Last week, Mayor Bloomberg signed into law [click here] the “Workplace Religious Freedom Act,” a bill designed to award new rights to Sikhs and Muslims. But when it comes to showing sensitivity to Catholics, the mayor shows nothing but contempt.
Until Bloomberg signed the law, employers were required to make “reasonable accommodations” for the religious observances of their employees, a condition that could be overridden if the exceptions imposed minimal difficulties in the workplace, or added expenses. The new law raises the bar, mandating that employers prove that such accommodations would constitute a “significant difficulty or expense.”
What prompted the new law was pressure from Sikh and Muslim workers employed by the Metropolitan Transit Authority (MTA): they are required, like everyone else, to display an MTA logo on their headgear, which in their case means it must be shown on their religious headwear. Also, Sikhs complained that they cannot work for the New York Police Department unless they remove their turbans. The new law now makes it easier for Sikhs and Muslims to sue the City of New York, claiming religious discrimination.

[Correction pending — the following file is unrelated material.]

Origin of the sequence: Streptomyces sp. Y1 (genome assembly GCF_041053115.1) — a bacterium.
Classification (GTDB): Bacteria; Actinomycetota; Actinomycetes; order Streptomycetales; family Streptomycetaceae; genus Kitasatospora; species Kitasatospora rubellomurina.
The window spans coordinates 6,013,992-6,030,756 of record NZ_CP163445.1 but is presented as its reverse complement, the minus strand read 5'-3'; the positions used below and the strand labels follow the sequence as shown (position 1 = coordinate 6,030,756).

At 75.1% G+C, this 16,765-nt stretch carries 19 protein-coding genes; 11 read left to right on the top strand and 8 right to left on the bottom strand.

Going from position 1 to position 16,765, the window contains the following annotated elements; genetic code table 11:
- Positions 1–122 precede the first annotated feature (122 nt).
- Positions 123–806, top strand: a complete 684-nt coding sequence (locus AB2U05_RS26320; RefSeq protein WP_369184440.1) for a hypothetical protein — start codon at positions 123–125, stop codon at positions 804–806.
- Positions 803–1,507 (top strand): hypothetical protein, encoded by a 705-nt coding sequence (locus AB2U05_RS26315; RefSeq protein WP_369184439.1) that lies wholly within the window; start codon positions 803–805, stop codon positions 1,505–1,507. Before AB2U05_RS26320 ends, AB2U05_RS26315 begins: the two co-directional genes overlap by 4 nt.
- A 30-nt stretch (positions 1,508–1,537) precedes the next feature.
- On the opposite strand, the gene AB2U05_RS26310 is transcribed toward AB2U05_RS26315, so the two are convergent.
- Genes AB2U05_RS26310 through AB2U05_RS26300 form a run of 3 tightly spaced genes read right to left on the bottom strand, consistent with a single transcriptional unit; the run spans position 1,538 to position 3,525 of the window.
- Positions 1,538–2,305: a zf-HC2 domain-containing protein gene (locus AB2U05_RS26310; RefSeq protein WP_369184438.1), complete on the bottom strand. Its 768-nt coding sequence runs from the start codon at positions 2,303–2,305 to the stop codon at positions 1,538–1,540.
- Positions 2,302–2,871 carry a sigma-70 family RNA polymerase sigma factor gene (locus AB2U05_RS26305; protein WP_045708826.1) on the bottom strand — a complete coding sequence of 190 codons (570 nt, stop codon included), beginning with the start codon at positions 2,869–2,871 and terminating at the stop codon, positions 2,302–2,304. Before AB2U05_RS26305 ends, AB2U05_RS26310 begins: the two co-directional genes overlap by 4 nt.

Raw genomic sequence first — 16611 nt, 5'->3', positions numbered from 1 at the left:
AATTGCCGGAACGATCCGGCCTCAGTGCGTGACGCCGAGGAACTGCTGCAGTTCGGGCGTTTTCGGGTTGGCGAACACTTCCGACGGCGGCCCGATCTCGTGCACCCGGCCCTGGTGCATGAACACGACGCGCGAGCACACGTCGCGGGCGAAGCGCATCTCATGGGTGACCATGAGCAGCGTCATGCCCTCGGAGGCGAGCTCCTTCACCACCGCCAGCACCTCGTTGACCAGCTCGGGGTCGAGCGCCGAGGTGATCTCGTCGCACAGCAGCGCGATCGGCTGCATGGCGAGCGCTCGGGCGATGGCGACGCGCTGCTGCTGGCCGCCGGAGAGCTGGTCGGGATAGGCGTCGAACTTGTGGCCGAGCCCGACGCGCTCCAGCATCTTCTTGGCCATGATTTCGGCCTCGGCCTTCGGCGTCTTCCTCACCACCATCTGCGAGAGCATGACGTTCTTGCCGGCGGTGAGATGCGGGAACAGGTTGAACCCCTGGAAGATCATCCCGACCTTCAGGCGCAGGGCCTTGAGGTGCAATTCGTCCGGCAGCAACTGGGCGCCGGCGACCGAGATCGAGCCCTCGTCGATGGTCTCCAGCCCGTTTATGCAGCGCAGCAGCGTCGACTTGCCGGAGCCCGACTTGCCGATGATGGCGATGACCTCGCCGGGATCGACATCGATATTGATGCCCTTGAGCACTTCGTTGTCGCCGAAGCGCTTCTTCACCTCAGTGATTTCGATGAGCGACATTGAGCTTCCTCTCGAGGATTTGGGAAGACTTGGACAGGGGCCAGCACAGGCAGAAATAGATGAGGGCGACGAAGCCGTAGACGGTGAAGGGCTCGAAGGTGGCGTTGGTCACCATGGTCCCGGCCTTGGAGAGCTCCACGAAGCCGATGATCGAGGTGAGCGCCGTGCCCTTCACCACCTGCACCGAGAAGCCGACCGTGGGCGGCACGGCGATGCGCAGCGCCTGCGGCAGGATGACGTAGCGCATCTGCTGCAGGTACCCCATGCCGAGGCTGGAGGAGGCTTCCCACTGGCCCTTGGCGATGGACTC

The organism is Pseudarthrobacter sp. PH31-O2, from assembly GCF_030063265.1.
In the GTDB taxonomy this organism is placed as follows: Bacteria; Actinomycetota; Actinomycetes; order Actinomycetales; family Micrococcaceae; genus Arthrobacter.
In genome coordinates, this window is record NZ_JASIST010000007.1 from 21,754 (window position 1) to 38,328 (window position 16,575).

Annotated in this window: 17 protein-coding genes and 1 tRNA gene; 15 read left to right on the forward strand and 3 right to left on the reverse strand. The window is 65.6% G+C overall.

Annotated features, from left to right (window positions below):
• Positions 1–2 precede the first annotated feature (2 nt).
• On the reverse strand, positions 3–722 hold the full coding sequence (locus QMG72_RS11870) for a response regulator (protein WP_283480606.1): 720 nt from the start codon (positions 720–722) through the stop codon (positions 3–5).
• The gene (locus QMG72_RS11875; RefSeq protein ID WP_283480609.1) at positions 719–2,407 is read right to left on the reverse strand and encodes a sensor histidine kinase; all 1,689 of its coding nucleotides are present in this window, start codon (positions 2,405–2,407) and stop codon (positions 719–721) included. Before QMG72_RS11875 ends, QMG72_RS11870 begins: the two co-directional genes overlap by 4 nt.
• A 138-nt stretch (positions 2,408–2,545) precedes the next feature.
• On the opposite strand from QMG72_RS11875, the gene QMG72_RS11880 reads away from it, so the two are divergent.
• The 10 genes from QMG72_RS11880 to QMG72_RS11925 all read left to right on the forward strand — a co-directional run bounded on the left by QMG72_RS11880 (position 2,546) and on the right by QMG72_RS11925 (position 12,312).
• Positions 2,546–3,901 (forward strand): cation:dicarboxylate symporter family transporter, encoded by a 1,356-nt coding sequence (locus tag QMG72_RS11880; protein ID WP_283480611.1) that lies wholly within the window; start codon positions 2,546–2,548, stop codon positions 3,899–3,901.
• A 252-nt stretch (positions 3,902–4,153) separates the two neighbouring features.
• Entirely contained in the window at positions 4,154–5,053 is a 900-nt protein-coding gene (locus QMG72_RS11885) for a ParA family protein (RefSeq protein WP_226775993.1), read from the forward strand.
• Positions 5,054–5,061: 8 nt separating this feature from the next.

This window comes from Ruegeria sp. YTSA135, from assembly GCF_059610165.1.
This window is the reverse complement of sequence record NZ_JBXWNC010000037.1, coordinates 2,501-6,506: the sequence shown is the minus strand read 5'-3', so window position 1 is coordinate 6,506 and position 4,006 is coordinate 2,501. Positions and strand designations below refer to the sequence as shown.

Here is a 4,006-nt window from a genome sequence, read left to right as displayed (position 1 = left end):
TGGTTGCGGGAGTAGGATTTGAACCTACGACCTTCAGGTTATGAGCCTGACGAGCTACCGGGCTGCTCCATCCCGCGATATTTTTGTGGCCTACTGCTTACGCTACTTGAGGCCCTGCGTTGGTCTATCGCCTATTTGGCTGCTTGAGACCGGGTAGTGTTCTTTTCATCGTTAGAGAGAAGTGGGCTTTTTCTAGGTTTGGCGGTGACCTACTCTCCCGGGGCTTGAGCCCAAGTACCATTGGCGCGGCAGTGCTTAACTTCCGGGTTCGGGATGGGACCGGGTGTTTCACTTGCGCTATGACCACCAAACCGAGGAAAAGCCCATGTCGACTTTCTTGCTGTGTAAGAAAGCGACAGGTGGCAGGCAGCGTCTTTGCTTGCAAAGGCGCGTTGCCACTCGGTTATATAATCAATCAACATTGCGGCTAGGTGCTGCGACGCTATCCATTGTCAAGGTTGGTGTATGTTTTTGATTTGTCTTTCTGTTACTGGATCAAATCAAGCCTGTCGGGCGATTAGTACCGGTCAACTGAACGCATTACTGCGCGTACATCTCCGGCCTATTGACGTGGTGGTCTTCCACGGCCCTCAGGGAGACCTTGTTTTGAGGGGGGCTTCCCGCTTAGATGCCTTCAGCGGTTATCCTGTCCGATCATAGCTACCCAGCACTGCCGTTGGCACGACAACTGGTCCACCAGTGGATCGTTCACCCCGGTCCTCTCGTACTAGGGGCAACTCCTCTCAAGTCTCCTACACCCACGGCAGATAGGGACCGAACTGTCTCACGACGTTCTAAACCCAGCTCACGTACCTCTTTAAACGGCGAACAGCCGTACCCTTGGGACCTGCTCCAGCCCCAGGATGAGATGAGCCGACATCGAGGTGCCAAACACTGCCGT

What is astounding about all of this is the blatant disparity in treatment: when it comes to Catholics—who comprised the vast majority of First Responders—they are told they have no place at the 9/11 memorial ceremonies. And when it comes to priests, as well as the clergy of all faiths, they are also told to take a hike.
We have one request, Mr. Mayor: start treating Catholics the way you do Sikhs and Muslims. That means repealing the 9/11 gag rule.
Contact Bloomberg’s Press Secretary, Stu Loeser: [email protected]